Yemen’s Houthi rebels launch ballistic missiles at US destroyer during response to tanker attack

U.S. Navy/Bill Mesta/Reuters/File

Witness the U.S. Navy guided-missile destroyer USS Mason maneuvering alongside a fleet replenishment oiler in the Atlantic Ocean on July 17, 2021.


Two ballistic missiles were fired from Houthi rebel-controlled Yemen toward a US warship in the Gulf of Aden, after the US Navy responded to a distress call from a commercial tanker that had been seized by armed individuals, the US military said Sunday.

The tanker, identified as the Central Park, had been carrying a cargo of phosphoric acid when its crew called for help that “they were under attack from an unknown entity,” the US Central Command said in a statement.

Joining forces, the USS Mason, a guided-missile destroyer, and allied ships from a counter-piracy task force that operates in the Gulf of Aden and off the coast of Somalia responded to the call for help and “demanded release of the vessel” upon arrival, Central Command said.

“Subsequently, five armed individuals debarked the ship and attempted to flee via their small boat,” said the statement posted on social media platform X.

“The Mason pursued the attackers resulting in their eventual surrender,” the statement added, without identifying the attackers.

Later, at 1:41 a.m. local time on Monday morning, two ballistic missiles were fired from areas controlled by Houthi rebels in Yemen “toward the general location” of the USS Mason and Central Park, the statement said.

“The missiles landed in the Gulf of Aden approximately ten nautical miles from the ships,” the statement said.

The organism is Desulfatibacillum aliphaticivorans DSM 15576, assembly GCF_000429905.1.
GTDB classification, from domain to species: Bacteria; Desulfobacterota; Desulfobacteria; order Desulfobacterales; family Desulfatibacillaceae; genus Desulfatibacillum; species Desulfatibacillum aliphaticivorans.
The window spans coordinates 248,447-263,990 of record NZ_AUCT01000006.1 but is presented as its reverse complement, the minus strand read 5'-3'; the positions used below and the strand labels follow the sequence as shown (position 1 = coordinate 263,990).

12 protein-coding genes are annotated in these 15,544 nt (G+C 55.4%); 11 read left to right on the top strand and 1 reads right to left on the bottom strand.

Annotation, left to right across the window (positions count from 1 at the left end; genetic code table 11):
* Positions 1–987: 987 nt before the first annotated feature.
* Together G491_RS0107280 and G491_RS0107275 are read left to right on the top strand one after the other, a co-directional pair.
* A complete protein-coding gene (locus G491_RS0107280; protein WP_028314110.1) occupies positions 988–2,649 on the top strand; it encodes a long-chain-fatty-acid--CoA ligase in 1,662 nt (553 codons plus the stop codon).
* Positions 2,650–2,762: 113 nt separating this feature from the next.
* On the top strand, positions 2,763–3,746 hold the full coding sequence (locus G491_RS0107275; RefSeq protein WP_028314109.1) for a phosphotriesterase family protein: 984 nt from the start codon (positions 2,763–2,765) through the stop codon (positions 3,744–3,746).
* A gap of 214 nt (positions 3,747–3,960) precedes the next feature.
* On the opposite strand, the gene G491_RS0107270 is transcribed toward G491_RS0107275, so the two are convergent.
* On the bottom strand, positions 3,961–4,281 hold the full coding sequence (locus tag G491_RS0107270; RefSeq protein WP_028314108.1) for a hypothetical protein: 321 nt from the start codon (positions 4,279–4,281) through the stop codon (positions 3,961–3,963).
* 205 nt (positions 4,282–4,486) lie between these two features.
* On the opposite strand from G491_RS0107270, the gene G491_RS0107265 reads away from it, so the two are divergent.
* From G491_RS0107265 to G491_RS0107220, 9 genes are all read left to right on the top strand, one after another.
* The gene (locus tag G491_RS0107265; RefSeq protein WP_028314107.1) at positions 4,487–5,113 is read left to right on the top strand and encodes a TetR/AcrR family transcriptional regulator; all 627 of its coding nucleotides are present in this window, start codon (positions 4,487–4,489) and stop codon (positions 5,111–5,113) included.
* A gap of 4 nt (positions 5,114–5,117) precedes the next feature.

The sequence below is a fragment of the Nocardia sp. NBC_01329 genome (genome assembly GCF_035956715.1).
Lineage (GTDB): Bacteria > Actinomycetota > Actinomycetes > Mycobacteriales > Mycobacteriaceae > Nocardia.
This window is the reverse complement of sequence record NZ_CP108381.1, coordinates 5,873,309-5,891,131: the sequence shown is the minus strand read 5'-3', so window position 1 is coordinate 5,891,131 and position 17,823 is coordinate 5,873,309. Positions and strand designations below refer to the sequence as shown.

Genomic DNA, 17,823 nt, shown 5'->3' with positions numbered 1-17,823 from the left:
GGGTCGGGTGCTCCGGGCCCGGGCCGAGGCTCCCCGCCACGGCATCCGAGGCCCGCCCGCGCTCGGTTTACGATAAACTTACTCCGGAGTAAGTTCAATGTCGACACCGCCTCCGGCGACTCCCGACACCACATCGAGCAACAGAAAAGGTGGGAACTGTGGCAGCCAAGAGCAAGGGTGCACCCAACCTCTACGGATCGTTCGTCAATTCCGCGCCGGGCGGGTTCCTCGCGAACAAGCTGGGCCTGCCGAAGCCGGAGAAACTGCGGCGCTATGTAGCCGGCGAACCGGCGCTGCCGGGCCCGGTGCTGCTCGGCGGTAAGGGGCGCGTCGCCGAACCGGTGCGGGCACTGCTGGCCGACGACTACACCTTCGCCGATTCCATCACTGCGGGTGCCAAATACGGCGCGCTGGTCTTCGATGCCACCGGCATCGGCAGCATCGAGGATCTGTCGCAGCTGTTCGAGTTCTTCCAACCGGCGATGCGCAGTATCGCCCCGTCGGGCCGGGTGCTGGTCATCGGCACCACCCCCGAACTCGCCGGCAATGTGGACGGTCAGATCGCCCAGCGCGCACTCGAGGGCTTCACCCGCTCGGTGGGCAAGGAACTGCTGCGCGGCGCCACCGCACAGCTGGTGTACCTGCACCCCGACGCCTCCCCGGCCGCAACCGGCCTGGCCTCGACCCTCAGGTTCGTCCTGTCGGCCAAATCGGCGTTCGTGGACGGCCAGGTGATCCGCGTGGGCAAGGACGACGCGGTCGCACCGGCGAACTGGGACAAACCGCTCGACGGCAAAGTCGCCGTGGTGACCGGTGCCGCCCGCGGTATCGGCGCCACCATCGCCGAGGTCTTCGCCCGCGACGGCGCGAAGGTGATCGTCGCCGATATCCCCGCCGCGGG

The Mason was finishing its response to the Central Park’s distress call at the time of the missile launches. There was no damage or reported injuries from the Central Park or the Mason as a result, it added.

A statement from Zodiac Maritime, which manages the Central Park, said Sunday the Liberian-flagged chemical tanker was safe “and all of the crew, the vessel, and cargo are unharmed.”

The tanker appears to have links to an Israeli-owned company; Zodiac Maritime is listed as a business belonging to Israeli billionaire Eyal Ofer’s Ofer Global, though a spokesperson speaking on behalf of Zodiac Maritime, Janni Jarvinen, said Sunday that Zodiac “is not owned by Ofer Global.”

Gen. Erik Kurilla, commander of US Central Command, said in the statement on Sunday that maritime domain security ‘is essential to regional stability.”

“We will continue to work with allies and partners to ensure the safety and security of international shipping lanes,” Kurilla said.


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